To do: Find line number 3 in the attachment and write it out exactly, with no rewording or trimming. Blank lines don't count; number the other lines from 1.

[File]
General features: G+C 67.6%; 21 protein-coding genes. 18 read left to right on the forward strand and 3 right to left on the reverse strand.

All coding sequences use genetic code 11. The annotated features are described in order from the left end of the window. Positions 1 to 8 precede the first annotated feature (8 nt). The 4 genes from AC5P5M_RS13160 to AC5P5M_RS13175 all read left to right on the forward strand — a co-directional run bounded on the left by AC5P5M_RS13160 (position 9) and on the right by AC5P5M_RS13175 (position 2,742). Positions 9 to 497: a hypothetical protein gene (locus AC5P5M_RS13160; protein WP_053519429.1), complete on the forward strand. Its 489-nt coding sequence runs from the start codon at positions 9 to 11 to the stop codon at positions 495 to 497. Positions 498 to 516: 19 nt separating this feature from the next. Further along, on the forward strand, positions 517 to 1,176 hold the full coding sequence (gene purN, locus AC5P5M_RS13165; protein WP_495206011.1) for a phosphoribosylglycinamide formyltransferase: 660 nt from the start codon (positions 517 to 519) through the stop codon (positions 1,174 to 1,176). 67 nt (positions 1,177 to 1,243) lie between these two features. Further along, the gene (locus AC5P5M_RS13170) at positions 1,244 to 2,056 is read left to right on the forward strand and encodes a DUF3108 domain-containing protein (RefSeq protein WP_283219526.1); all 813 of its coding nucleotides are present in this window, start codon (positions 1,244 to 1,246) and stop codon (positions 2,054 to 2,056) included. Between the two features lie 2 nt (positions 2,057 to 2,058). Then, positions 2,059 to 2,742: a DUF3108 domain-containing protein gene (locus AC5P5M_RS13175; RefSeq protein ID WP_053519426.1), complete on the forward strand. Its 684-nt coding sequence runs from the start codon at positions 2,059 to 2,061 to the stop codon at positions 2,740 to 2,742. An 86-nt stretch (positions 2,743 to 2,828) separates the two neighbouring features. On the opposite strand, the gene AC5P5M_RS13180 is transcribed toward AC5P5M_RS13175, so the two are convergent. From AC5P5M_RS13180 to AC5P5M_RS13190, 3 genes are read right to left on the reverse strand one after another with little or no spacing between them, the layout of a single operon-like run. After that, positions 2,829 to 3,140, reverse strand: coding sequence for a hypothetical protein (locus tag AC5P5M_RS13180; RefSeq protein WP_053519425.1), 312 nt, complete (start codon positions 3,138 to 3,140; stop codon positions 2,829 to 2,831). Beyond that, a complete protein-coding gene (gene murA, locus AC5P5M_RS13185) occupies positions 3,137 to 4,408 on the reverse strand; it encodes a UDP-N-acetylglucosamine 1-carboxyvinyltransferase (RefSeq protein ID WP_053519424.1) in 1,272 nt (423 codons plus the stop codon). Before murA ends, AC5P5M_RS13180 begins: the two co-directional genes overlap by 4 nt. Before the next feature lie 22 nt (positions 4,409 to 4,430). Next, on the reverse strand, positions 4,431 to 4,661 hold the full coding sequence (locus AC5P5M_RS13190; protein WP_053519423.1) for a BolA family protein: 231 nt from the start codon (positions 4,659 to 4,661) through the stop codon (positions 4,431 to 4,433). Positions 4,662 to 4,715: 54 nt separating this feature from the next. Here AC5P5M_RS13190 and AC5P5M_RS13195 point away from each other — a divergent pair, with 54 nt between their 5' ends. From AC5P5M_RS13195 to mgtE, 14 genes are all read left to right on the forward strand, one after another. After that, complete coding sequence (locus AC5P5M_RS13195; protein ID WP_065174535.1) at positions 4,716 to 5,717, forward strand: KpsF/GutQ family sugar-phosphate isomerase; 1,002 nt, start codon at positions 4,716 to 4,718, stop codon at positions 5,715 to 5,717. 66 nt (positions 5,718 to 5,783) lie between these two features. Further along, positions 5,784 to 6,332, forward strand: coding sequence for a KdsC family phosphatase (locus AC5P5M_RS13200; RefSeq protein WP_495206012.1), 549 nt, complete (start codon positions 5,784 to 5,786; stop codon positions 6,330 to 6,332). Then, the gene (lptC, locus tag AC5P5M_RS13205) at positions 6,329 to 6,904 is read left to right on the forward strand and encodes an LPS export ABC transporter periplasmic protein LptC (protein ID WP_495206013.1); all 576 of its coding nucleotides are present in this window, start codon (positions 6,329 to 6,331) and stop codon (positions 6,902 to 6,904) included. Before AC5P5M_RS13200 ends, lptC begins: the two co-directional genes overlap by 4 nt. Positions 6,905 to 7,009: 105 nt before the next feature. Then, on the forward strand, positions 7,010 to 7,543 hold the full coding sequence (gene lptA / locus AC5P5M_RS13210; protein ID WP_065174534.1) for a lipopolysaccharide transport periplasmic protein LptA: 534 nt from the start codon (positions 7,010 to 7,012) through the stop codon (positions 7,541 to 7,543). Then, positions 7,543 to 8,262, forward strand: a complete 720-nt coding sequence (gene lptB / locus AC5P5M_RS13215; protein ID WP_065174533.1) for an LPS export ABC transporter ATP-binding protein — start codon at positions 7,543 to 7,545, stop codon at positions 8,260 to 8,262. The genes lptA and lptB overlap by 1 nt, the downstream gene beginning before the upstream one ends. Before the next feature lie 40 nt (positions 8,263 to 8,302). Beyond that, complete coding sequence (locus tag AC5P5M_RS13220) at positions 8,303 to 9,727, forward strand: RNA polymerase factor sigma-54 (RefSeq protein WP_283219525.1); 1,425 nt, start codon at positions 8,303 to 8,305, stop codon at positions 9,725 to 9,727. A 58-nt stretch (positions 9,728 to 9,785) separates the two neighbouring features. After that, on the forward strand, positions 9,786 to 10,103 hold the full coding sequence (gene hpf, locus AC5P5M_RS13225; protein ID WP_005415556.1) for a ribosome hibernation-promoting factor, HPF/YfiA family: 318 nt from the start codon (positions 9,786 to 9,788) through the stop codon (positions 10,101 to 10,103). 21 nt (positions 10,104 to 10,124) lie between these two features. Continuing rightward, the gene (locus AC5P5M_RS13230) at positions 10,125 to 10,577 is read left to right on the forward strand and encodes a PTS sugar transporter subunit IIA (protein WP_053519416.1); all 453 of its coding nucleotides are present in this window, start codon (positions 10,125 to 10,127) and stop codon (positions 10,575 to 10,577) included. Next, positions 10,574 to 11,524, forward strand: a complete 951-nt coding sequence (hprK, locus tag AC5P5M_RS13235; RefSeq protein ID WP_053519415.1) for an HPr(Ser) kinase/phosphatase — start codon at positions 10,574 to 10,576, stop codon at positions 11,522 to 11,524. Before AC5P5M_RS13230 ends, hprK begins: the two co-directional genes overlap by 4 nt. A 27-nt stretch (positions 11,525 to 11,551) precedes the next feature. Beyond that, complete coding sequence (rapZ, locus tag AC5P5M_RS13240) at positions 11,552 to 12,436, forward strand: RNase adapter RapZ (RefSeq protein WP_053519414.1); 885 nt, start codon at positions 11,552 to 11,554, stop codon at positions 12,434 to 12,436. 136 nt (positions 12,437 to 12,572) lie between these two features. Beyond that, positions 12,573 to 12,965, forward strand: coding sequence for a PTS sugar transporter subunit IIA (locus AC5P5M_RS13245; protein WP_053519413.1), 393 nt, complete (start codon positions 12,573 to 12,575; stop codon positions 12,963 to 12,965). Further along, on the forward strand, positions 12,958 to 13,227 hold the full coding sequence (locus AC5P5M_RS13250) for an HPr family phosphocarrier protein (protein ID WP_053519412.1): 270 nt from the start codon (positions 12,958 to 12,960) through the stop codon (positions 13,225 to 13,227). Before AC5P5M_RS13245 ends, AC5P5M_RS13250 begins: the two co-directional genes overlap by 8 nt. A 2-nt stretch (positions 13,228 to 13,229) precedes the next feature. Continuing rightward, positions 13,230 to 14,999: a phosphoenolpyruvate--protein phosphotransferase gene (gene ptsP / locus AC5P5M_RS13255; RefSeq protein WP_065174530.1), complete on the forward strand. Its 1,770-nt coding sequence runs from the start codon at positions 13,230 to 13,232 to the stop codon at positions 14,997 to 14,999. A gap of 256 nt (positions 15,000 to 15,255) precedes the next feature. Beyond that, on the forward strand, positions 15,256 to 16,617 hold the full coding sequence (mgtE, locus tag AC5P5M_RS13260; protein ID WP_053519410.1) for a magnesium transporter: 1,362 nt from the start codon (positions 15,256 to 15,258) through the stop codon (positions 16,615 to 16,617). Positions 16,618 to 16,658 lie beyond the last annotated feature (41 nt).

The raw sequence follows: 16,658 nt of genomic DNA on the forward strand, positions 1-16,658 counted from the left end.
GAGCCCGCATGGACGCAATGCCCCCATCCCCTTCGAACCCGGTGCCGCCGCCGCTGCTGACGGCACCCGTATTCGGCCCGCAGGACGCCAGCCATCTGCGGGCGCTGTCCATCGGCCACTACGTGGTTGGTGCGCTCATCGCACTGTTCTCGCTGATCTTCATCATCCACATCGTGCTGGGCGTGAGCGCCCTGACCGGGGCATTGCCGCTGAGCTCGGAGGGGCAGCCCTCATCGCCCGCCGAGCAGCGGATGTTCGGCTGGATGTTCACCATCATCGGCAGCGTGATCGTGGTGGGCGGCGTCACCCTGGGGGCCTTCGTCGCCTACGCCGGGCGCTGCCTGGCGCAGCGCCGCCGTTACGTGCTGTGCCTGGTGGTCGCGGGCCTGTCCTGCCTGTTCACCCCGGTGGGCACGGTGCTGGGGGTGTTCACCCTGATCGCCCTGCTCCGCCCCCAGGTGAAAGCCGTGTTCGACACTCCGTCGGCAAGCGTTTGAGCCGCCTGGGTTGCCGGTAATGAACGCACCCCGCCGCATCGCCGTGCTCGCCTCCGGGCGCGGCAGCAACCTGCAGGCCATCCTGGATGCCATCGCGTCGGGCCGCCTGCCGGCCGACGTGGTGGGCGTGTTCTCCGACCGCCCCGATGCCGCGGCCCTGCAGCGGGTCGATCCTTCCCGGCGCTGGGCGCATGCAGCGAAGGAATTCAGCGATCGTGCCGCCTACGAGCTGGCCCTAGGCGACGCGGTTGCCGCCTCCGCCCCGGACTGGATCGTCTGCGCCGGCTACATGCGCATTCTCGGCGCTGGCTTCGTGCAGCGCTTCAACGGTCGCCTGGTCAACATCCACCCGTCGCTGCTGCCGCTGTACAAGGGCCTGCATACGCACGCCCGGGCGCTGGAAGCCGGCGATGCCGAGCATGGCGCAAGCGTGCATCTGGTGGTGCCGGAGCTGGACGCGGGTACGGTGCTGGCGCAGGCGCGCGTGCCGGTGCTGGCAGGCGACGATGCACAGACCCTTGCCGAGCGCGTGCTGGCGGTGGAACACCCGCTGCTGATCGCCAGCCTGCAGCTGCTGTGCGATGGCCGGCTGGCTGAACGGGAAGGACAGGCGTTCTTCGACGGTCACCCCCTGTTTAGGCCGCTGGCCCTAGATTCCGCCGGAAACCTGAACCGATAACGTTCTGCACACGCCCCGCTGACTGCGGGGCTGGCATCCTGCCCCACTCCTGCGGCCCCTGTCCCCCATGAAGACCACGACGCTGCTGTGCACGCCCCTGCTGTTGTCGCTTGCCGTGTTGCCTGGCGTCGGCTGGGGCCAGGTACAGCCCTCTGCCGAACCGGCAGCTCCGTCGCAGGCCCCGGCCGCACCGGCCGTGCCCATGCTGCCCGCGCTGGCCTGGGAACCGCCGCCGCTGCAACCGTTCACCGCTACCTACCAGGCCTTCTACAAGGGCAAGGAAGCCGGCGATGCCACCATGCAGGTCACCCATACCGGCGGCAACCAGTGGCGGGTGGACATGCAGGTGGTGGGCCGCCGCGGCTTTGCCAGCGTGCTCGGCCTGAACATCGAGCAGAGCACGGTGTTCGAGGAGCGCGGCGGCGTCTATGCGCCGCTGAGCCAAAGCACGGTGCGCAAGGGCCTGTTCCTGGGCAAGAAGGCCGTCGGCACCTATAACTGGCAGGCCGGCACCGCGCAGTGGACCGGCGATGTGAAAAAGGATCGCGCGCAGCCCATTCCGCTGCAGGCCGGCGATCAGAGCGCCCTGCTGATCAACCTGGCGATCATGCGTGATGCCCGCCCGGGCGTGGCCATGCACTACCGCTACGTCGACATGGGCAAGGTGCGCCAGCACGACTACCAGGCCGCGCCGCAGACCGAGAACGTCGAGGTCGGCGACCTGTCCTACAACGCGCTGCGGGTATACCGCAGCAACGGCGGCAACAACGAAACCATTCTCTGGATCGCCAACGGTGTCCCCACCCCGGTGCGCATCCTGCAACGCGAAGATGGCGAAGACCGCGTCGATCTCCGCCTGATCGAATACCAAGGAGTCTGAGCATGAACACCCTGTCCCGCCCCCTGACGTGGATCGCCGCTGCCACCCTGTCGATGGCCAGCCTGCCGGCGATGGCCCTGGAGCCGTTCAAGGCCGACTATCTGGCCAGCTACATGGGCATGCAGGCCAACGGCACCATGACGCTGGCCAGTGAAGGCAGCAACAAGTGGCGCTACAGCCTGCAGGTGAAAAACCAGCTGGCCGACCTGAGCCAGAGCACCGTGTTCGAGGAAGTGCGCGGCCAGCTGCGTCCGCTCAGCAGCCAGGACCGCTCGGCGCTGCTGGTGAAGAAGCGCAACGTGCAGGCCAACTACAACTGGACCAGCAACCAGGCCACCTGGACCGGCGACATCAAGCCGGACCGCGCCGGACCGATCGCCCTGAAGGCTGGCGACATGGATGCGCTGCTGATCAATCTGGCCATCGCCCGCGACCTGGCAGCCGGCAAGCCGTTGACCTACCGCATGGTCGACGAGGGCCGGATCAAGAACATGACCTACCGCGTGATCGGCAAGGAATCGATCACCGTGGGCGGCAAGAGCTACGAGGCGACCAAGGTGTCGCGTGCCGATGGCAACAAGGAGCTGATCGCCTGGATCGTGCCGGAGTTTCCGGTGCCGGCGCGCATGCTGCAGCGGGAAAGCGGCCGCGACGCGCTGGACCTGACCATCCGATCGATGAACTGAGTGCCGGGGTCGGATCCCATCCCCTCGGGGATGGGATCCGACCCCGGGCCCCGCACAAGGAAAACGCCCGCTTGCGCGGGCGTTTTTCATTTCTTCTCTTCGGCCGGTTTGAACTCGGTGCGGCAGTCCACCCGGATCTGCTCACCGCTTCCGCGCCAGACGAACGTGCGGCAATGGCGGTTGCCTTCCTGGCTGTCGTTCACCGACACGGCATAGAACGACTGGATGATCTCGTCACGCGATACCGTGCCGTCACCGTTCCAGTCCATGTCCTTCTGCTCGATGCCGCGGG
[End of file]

The raw sequence follows: 16,658 nt of genomic DNA on the forward strand, positions 1-16,658 counted from the left end.